Browse all topicsSee what's new

Alcohol Dependence: 5 Common Relapse Triggers And Tips For Dealing With Them

As with any dependency, it’s crucial to avoid things that can trigger the cravings.

Researched, written by Amber & The Team
Updated on January 9, 2024

Red Party Cup As A Symbol Of Alcohol Triggers

// We recommend helpful products in our articles. Read our full disclosure here.

Your subscription could not be saved. Please try again.
Your subscription has been successful!

It's good to KNOW.

Subscribe to our newsletter for new, health-improving topics.

The frequency of relapse among alcoholics can vary widely, depending on individual circumstances, the level of support they have, their coping strategies, and how long they have been in recovery.

However, it’s important to recognize that relapse is relatively common in the recovery process and is often considered a part of the journey rather than a failure.

Studies have shown that approximately 40% to 60% of individuals with substance abuse disorders such as alcoholism will experience at least one relapse after an initial period of sobriety.

This rate parallels the relapse rates for other chronic diseases like hypertension or asthma.

Some individuals may experience a single relapse and then return to sobriety, while others may go through multiple cycles of relapse and recovery.

A relapse often indicates that adjustments need to be made in the treatment plan.

Continuous support, learning from relapse experience, and reinforcing coping strategies are essential in long-term recovery.

Identifying the common triggers can also help prevent relapse.

These triggers can vary widely among individuals, though some are more frequently reported than others.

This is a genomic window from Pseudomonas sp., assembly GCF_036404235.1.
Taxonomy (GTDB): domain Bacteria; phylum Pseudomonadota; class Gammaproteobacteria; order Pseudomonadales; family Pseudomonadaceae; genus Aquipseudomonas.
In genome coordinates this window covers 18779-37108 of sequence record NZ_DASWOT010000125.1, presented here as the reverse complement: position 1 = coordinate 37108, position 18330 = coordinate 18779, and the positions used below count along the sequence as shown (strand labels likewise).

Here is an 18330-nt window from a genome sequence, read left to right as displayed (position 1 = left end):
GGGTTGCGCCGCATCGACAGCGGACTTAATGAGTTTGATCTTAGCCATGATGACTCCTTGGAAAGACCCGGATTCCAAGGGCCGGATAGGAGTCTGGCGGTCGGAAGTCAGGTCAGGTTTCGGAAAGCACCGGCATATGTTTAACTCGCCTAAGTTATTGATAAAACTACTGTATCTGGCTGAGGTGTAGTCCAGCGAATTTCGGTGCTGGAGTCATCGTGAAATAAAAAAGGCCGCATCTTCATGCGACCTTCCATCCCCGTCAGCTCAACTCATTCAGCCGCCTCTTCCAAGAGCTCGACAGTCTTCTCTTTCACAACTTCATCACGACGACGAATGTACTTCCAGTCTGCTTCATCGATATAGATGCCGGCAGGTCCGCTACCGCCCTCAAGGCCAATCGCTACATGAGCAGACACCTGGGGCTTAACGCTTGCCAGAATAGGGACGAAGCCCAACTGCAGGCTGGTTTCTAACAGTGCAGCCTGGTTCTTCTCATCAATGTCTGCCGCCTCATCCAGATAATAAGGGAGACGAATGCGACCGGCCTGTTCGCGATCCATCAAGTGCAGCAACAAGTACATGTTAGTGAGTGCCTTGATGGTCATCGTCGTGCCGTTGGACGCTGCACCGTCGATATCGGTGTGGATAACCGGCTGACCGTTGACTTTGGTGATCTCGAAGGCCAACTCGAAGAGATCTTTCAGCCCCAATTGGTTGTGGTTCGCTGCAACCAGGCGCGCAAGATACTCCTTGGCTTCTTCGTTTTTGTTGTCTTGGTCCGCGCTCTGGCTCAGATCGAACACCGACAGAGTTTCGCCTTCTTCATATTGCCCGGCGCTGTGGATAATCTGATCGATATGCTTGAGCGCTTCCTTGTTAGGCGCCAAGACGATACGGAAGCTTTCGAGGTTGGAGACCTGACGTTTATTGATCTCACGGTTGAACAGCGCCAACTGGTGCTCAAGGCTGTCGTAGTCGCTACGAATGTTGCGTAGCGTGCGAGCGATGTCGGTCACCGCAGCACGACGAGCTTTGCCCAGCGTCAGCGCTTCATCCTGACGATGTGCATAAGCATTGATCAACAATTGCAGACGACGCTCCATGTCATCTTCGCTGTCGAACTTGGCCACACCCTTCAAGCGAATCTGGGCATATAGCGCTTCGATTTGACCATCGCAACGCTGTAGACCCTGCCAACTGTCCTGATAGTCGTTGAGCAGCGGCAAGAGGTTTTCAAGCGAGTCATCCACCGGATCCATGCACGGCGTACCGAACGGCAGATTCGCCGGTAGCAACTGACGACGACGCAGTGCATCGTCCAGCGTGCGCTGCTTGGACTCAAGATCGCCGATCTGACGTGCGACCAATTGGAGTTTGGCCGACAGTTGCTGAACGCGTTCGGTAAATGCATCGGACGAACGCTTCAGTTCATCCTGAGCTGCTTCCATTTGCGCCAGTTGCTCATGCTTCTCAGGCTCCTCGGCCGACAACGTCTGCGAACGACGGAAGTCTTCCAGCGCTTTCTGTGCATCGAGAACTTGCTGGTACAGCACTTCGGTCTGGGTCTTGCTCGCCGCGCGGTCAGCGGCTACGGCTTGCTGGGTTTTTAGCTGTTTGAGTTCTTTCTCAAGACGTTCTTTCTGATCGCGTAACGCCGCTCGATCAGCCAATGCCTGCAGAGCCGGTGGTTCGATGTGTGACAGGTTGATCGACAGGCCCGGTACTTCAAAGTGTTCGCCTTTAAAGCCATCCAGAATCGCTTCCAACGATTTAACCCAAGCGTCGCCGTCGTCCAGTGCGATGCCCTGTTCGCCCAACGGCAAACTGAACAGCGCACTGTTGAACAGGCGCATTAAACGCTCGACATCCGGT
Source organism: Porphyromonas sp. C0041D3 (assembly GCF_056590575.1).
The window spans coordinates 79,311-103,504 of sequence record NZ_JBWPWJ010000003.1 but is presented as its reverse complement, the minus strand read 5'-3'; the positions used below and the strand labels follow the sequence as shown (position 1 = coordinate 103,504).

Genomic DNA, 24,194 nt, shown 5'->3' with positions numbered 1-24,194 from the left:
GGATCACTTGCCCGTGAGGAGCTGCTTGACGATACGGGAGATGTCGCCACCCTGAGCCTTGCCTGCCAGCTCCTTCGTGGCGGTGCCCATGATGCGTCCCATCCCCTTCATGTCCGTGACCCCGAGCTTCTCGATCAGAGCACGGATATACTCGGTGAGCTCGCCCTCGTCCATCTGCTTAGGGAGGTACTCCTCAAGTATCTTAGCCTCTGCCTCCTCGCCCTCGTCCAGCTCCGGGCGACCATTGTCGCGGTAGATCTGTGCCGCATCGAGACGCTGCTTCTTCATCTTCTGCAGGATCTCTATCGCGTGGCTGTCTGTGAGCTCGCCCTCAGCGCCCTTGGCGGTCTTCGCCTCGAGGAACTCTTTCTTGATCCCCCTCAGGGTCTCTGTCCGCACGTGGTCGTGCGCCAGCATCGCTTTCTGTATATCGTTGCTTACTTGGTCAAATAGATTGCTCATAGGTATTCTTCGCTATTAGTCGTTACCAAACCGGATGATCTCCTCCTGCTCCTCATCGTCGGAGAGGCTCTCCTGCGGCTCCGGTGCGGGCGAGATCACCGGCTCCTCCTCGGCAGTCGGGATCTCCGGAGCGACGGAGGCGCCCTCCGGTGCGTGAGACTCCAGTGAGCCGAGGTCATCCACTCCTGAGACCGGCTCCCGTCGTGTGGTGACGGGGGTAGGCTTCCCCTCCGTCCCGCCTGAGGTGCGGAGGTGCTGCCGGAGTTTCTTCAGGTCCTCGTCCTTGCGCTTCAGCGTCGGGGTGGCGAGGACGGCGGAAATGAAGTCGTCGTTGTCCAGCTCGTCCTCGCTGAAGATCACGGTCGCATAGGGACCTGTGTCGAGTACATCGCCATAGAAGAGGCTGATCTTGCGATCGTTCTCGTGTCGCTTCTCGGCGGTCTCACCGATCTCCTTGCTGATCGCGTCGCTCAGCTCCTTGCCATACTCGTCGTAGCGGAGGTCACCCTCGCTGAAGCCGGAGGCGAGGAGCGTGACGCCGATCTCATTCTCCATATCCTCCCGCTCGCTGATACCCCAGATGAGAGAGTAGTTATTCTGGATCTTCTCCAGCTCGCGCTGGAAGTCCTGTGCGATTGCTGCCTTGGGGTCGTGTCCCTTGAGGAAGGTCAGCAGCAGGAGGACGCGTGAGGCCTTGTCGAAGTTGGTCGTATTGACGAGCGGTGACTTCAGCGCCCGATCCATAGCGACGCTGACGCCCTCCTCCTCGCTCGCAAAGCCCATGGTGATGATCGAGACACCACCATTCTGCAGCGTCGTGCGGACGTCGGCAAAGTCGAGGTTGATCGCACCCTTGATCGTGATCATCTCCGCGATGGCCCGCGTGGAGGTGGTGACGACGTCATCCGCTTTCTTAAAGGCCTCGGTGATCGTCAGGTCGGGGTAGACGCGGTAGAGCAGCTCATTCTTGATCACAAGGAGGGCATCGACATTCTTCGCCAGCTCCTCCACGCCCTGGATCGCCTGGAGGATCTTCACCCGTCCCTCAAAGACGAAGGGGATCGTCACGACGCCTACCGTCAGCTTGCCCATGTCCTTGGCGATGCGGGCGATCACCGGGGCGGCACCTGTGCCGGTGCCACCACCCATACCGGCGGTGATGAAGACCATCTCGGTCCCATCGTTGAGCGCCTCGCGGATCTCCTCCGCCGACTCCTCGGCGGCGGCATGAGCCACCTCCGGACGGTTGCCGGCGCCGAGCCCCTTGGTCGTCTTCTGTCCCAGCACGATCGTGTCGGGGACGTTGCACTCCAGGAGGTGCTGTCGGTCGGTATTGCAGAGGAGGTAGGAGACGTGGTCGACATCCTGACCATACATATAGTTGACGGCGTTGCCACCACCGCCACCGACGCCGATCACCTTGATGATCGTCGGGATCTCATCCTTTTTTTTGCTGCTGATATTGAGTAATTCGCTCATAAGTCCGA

Continue reading to learn more about them and how they can be managed or avoided.

 

Common Alcohol Relapse Triggers

 

Stress

 

Stressful situations or overwhelming emotions can prompt a desire to drink as a way of coping.

However, feeling stressed out has become commonplace in the modern lifestyle.

As such, it’s essential to equip yourself with practical knowledge and skills to help manage stress without resorting to alcohol use.

Some of the best ways to manage stress include:

 

  • Practicing mindfulness and relaxation techniques;

 

  • Following a healthy diet;

 

  • Getting quality rest;

 

  • Having time for rest and recreation;

 

  • Connecting with loved ones and friends;

 

  • Exercising regularly.

 

It’s vital to manage stress not only when it’s experienced but also when it’s anticipated.

For instance, knowing that you have a huge presentation at work next week would help you plan how to cope with the stress and anxiety that may come with it.

 

Boredom

 

A lack of engaging activities or feelings of boredom can lead some individuals to abandon their alcohol addiction treatment altogether.

To prevent this, you need to participate in meaningful and fulfilling activities that replace the time and attention you previously dedicated to drinking.

Here are some strategies to manage and prevent boredom: 

 

  • Take up new hobbies or revisit old ones that you enjoyed – activities like painting, gardening, playing a musical instrument, or crafting can be absorbing and fulfilling;

 

  • Use physical activities as a diversion when you have free time;

 

  • Volunteer in community activities;

 

  • Pursue learning opportunities related to career enhancement or personal interests.

 

Aside from these examples, you must also learn how to socialize in healthy ways.

Build relationships with people who support your sobriety and plan activities that don’t involve alcohol.

 

Social Situations